Schrunk oversaw the original SID investigation as a newly elected district attorney. Sizer, meanwhile, is married to former Sheriff Dan Noelle, who kept tabs on the investigation as the police bureau spokesman at the time, attending many of the investigative meetings.

Noelle declined to comment except to say, 'If Phil Stanford told me the sun was shining, I would put on a raincoat.'

According to a news release announcing the request to the FBI, Schrunk and Sizer met to 'review' the 25-year-old probe, and 'there does not appear to be any reason to believe the original investigation covered up or ignored criminal behavior.'

According to a top Schrunk aide, John Bradley, the two officials did not review any written reports; they merely discussed the probe and Stanford's columns.

So many crimes, suspects

The May 1981 public report issued by Schrunk and then-Chief Bruce Baker focused its findings on the five officers, attributing the scandal to poor morale, weak procedures and a lack of supervision.

Several colleagues of Schrunk who tracked the case told the Portland Tribune there was no way Schrunk or the detectives involved would have contained or whitewashed the investigation.

'That's not the way Mike Schrunk operates,' former Chief Ron Still said.

'I have absolute faith in Mike Schrunk,' Judge Jones said.

Chief Sizer did not join the bureau until years later, but said her impression is that the probe successfully cut out a 'cancer.'

The full criminal investigative documents, obtained by the Portland Tribune, however, contain allegations by police officers that suggest the misconduct extended well beyond the line officers who were punished and to much higher ranks.

Some of the allegations made by officers concerned the Special Investigation Division, including:

• Well before the Outsiders raid, officers suspected SID members of planting drugs and padding overtime.

• Just before an inspection, a SID sergeant disposed of a shopping bag of drugs that had been improperly stored in desks. The sergeant denied the allegation.

• Another SID sergeant frequently was drunk on duty.

• Asked whether Deppe had ever talked about 'doing a robbery of any type,' his fellow officer, Dugan, responded in the affirmative, alleging that at one point Deppe had suggested that they 'do' a Vancouver cab driver who was a major drug dealer.

Deppe, however, denied engaging in any robberies, though 'that's what the DA wanted to believe.'

Other allegations in the documents went beyond SID:

• That a captain had been arrested for a crime in Seattle.

• That then-Deputy Chief James Brouillette and a sergeant were implicated in a conspiracy to rig a vendor contract.

• That a sergeant had been engaged in 'promoting prostitution,' or pimping.

• Several officers claimed that after Crowther's death, Brouillette told the SID cops he'd once broken into a biker's apartment to plant an illegal wiretap, and encouraged them to engage in whatever illegal behavior was necessary to 'get' the Outsiders.

Brouillette, who retired in 1981 and died in 1996, had denied the account relayed by several officers.

Besides the five officers who resigned, only two line officers were disciplined - and no supervisors.

'If that had happened today, more people would have been fired,' said Jensen, a retired officer. 'It was just the times, and some people got (free) passes.'

Following the release of the report, the Department of Justice and the FBI opened a civil rights investigation of the bureau that continued for a year. However, it led nowhere, perhaps because the five officers who resigned already had been given immunity, and refused to cooperate.

Deppe said that there was a stark difference between the investigation done by the FBI versus the one done by the police and district attorney. Whereas the local probe was interested in only the five officers, the FBI 'wanted to know about everything.'

Schrunk denied any effort to limit the investigation, saying the priority was placed on getting innocent people out of jail. He also said he felt a need, given the questions raised by the scandal, to 'get it done.'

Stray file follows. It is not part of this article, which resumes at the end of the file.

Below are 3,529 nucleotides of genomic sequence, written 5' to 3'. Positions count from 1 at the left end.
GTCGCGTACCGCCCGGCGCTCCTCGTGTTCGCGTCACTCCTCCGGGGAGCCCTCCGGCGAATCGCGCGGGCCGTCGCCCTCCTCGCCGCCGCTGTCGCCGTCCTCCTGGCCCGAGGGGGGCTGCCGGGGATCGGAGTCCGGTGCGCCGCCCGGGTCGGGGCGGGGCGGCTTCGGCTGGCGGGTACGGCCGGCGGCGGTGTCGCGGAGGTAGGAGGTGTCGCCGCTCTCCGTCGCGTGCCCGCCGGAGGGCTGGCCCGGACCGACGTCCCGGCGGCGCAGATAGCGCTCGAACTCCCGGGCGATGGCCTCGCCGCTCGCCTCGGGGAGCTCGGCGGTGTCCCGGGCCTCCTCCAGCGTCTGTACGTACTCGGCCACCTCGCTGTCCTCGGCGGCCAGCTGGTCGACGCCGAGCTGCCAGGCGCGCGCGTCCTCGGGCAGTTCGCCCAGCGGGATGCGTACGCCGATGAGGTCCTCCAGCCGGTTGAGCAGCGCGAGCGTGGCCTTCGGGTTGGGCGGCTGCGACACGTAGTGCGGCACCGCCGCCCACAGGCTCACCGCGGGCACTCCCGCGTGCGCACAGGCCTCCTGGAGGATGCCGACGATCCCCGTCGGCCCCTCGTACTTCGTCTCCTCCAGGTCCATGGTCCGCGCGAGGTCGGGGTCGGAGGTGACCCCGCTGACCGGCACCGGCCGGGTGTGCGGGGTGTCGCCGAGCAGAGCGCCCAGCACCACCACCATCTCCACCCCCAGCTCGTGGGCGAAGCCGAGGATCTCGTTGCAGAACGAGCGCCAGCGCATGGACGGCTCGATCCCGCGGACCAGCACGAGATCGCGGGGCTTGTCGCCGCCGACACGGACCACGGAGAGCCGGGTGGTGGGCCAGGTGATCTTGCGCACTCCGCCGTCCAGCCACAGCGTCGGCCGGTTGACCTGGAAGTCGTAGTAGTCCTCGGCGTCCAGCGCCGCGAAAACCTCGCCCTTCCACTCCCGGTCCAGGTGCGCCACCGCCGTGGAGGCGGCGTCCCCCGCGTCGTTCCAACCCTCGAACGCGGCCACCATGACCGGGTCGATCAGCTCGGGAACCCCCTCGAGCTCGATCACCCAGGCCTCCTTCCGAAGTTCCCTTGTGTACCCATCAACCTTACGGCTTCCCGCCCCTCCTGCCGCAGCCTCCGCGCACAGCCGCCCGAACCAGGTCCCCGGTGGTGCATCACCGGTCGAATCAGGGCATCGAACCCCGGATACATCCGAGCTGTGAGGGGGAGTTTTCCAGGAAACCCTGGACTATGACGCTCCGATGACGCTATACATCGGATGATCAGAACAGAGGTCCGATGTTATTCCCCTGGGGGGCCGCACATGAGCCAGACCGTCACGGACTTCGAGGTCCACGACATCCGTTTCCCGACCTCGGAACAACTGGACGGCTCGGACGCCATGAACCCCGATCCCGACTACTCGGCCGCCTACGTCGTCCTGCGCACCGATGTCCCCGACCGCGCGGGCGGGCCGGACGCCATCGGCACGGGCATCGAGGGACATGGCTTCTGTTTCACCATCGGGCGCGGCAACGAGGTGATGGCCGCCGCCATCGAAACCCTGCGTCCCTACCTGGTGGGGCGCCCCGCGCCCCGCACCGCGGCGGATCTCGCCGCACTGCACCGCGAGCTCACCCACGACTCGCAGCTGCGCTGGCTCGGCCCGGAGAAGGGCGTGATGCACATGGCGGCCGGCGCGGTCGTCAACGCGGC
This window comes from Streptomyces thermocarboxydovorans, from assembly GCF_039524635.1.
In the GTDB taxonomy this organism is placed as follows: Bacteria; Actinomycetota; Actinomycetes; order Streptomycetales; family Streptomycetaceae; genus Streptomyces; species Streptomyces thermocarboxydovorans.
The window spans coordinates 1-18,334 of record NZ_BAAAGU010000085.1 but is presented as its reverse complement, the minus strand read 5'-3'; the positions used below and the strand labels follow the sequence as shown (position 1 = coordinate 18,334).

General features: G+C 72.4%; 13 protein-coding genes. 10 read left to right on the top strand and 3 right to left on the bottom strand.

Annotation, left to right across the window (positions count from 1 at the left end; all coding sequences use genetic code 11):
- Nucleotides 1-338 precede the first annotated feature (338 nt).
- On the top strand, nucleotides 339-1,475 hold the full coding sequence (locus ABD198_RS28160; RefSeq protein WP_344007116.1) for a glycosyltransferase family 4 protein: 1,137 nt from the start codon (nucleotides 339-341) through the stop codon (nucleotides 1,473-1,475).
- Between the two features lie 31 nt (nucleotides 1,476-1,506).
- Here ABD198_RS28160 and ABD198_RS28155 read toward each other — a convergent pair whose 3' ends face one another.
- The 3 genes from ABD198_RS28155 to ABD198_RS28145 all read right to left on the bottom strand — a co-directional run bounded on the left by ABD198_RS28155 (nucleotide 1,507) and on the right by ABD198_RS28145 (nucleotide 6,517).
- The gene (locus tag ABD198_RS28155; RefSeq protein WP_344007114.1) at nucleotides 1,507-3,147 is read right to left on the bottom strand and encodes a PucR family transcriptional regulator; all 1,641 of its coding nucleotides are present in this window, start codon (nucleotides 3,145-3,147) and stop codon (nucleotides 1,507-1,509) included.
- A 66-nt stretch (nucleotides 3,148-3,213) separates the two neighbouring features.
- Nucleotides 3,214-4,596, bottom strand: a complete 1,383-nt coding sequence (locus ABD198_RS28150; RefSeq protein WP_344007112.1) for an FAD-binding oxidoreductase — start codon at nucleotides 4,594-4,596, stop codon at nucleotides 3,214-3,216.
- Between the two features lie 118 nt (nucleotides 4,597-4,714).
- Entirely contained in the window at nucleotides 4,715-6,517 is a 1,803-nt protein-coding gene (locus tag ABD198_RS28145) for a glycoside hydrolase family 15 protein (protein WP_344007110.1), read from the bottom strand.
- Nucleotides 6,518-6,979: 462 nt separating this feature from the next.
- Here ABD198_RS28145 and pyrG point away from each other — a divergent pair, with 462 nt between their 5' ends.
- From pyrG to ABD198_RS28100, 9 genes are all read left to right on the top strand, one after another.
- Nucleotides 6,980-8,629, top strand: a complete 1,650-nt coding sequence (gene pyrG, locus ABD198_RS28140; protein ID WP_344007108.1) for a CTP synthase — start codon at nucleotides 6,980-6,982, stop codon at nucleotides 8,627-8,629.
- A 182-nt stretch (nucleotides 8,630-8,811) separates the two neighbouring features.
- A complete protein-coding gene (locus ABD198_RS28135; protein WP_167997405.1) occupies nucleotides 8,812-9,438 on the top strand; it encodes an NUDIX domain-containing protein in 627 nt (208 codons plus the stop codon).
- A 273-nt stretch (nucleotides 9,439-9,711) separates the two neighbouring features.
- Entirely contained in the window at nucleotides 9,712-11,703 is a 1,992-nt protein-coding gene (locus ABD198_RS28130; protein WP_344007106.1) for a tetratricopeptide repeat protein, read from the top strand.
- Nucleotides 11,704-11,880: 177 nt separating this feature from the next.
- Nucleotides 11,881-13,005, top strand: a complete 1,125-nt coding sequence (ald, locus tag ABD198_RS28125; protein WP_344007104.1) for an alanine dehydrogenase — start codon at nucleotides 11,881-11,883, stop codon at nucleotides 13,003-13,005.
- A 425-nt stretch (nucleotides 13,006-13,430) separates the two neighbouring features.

'It was something that just needed to be done,' he said. 'I wanted it done. I wanted to finish.

'Did we get everybody that was involved? No,' he added. 'We got all the information we could and then made some tough decisions.'

Even McGeachy, the straight arrow who was transferred out of SID, said he does not fault Schrunk. Every investigation has to have an ending; had this one continued, it could have 'ripped the city apart,' McGeachy said.

The probe 'sent a message' - accelerating a shift toward professionalism that then-Chief Baker already had been pushing, McGeachy said.

Not only that, but the SID scandal swayed public opinion and played a 'huge' role in voters' 1982 approval of the city's first civilian police-misconduct oversight office, according to an early employee of the unit, Sandy Herman Moose, wife of Charles Moose, who served as police chief in the mid-1990s.

Informant has recanted before

Suspicions that one or more officers may be linked to a murder are not new. In 1991, two informants for the SID claimed they were aware of murders that were connected to police officers.

One of those informants, Larry Mastne, is dead. The other one, Jack Roy Rowlands - a parolee represented by Connall - now is saying he can lead authorities to a body. So far, no one's taken him up on it.

Bradley, the Schrunk aide, said his understanding is that at the time, the FBI questioned Rowlands, who then claimed that he'd been lying. Then Connall claimed he'd gotten cold feet, Bradley said.

Rowlands, through an intermediary, declined to comment. Connall, for his part, said, 'Every time I have been able to verify Jack's statements independently, the core of them has been confirmed.'

The allegations of police-involved murders sparked skepticism among law enforcement officials 25 years ago. But reporters took the possibility seriously. At least two investigated suspicious deaths, including David Whitney, then an Oregonian reporter, and Smith.

Smith said that at the time Schrunk seemed to take it seriously as well. The reporter-turned-author spoke with Schrunk often while investigating the 1980 murder of Harold Foss, the 'biggest cocaine dealer in town,' which led to the conviction of the second-biggest dealer, Smith recalled.

It all seemed too convenient, especially given the involvement of some peripheral characters with the SID, Smith recalled, adding that Schrunk told him that he'd come close to making a case, but 'I needed a witness.'

Smith is skeptical of Rowlands' allegation, but he said he suspects the whole story of Foss has not yet come out.

Deppe said he had no connection to the murder, and doesn't think any of his colleagues would do such a thing either. Though he understands why people would want to get to the bottom of the new allegations, he just regrets that the public's attention is once again focused on people who've learned their lesson.

Meanwhile, the FBI has said it will review the 25-year-old probe, but has not said if it will make arrangements to try to find the body Rowlands claims to know about.

'They're not going to find anything,' Deppe said of the FBI. 'Really, what does anybody think they are going to find?'